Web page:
Aaron Judge set the record for the second-fastest player in the big league on Saturday as he hit 200 career home runs while playing for the New York Yankees in an 8-2 victory over the Kansas City Royals. Simultaneously, Judge also broke a tie with Babe Ruth by setting the previous record of 41 home runs on July 31, 1928, after recording 42 before August 1.
Judge only trails Ryan Howard in terms of home runs, who accomplished it in 658 games in 2009, while Judge hit his 200th home run in 671 games.
“Excited to get that one out of the way,” Judge remarks in a statement.
“I feel like the big numbers, it’s always tough to get past those. To get that out of the way, plus a win, is pretty sweet.”
Judge has accumulated nine home runs, 21 RBIs, and a.477 batting average in 10 games since the All-Star break. He is on track to break Roger Maris' record of 61 home runs, which he established in 1961 after hitting only one in his first 13 games.
He has to hit another 19 home runs in the remaining 60 games with his squad to tie Roger Maris' record.
Besides Judge, the Yankees also have several other hit homers, including DJ LeMahieu who also had an RBI single, and Matt Carpenter who, within 40 games, recorded 15 home runs for New York.
It is known that previously Judge turned down an extension contract with the Yankees that would last for another seven years. This means that he will be a free agent after the season, despite his career being on track.
The New York Yankees failed to persuade Judge to remain with the team, as was disclosed in April of this year and confirmed by General Manager Brian Cashman.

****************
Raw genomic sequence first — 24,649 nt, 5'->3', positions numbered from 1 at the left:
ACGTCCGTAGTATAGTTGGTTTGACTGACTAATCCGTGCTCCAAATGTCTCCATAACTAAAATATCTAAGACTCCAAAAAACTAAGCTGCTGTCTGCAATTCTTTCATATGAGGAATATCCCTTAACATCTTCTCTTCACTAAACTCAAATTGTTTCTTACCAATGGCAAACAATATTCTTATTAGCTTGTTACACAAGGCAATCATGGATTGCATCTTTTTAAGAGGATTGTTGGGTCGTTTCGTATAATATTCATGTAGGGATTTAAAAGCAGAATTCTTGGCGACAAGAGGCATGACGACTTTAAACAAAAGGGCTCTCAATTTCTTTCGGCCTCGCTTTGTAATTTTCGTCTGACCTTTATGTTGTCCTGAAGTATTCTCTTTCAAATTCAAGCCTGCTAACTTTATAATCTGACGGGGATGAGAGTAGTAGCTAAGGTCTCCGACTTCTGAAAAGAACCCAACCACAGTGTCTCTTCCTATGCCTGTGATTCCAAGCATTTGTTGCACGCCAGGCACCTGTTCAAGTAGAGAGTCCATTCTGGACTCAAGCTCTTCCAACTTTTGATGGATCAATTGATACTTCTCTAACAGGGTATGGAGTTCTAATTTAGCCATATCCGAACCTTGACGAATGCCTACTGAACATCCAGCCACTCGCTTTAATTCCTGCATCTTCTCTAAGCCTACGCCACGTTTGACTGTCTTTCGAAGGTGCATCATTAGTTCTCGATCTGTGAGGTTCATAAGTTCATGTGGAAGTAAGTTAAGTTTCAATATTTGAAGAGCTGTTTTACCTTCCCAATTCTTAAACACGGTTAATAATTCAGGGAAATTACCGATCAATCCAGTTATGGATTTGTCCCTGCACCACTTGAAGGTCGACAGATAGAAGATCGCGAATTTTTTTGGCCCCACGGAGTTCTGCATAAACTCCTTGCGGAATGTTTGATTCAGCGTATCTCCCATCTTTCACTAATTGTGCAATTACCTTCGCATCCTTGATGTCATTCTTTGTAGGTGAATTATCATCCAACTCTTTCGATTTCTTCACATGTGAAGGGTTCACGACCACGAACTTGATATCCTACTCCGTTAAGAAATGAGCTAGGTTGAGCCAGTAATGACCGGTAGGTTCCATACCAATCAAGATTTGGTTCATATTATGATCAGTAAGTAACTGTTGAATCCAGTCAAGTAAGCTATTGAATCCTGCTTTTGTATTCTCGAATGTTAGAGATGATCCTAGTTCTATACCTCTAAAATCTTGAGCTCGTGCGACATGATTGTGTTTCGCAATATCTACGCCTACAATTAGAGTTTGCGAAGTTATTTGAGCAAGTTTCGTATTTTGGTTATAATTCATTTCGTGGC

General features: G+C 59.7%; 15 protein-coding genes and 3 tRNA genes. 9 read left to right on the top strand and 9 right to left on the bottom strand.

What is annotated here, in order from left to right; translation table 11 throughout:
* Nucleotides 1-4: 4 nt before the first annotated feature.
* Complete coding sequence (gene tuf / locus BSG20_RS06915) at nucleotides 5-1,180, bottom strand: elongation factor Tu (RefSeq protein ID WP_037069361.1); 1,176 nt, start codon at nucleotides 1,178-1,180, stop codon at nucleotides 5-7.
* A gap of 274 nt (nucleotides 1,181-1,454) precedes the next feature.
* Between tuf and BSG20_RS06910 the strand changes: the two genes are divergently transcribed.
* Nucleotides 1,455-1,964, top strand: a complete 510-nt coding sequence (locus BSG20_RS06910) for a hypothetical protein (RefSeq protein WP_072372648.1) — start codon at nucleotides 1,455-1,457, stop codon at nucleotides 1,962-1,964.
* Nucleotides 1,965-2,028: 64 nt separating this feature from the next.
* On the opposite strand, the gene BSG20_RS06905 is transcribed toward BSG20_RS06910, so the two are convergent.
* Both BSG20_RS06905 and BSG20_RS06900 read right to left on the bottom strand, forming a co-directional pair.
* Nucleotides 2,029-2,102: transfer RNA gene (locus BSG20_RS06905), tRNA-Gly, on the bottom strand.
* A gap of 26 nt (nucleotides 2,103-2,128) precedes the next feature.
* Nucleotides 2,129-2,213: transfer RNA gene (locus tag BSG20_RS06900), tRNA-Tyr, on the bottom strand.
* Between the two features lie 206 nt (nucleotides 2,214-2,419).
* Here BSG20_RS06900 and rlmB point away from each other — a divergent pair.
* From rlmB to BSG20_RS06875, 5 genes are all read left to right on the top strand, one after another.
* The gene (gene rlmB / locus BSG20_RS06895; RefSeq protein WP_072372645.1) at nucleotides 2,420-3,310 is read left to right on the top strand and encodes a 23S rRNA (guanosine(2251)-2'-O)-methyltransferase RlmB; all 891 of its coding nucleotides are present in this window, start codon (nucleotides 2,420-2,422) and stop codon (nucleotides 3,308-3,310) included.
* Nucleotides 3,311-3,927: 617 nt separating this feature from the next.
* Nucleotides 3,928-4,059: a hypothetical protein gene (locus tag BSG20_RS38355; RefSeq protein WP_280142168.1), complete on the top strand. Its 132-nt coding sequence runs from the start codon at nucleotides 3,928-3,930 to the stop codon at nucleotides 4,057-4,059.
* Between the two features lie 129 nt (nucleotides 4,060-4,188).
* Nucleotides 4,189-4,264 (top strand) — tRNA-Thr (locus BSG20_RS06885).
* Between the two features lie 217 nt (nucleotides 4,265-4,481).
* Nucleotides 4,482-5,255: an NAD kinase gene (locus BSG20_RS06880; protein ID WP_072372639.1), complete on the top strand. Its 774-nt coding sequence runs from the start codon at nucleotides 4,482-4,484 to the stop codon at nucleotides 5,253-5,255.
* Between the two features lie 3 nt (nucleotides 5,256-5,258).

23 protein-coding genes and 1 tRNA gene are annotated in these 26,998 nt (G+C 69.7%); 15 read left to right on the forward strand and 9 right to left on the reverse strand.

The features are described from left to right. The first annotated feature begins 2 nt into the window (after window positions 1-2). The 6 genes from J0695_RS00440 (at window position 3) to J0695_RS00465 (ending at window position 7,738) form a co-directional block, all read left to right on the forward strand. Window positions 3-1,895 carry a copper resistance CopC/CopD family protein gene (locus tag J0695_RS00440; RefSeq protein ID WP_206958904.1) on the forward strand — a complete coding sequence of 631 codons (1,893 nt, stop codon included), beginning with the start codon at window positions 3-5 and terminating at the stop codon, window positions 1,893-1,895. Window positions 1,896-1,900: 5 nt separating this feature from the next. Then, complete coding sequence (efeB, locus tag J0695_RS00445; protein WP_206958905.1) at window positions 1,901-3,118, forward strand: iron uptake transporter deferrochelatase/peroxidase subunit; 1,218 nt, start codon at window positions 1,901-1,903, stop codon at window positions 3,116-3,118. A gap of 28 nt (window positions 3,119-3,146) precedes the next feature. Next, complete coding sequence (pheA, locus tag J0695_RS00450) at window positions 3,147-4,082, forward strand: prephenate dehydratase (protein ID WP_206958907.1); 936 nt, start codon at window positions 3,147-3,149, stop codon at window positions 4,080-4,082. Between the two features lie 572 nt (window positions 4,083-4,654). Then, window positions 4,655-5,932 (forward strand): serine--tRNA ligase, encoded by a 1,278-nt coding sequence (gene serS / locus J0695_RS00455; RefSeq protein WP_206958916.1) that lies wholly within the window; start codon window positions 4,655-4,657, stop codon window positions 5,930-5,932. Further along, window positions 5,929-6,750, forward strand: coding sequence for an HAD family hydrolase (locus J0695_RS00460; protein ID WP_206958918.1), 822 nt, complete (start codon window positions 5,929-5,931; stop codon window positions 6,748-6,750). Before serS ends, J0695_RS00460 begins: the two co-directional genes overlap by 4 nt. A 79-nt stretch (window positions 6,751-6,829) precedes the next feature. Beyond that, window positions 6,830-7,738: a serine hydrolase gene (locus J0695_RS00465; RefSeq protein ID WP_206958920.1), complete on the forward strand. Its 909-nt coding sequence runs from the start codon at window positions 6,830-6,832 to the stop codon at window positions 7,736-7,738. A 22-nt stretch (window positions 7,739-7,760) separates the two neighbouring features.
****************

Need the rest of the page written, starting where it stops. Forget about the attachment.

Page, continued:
Cashman said that they offered Judge a huge new extension contract at $213,5 million in addition to the $30,5 million per year of a one-year contract to avoid arbitration.
"We're all disappointed right now that we can't be talking about a contract extension today. Not now, but hopefully later," said Cashman.
"... Both sides would like to be here. I think Aaron Judge doesn't want to be anywhere but here, and we'd love to make that happen as well," he added.
With the contract, Judge would have been one of the highest-paid position players in team history with an average yearly salary of $30,5 million only behind Gerrit Cole ($36 million) and ahead of Alex Rodriguez ($27,5 million).
It is deemed unusual for Cashman, the franchise's general manager, to publicly disclose the rejected contract offer. However, he claimed to have done so since the information would eventually surface.
Judge, on the other hand, seems to prefer keeping it a secret since it would lead to a public debate regarding his choice.
"I don't like talking numbers," he said. "I like to keep that private. That's something I felt like was private between my team and the Yankees."
For some, Judge's selection is rather unfortunate because he is one of the Yankees' most well-known players, and Yankee Stadium even has a rooting section in the right field named "Judge's Chambers" in his honor.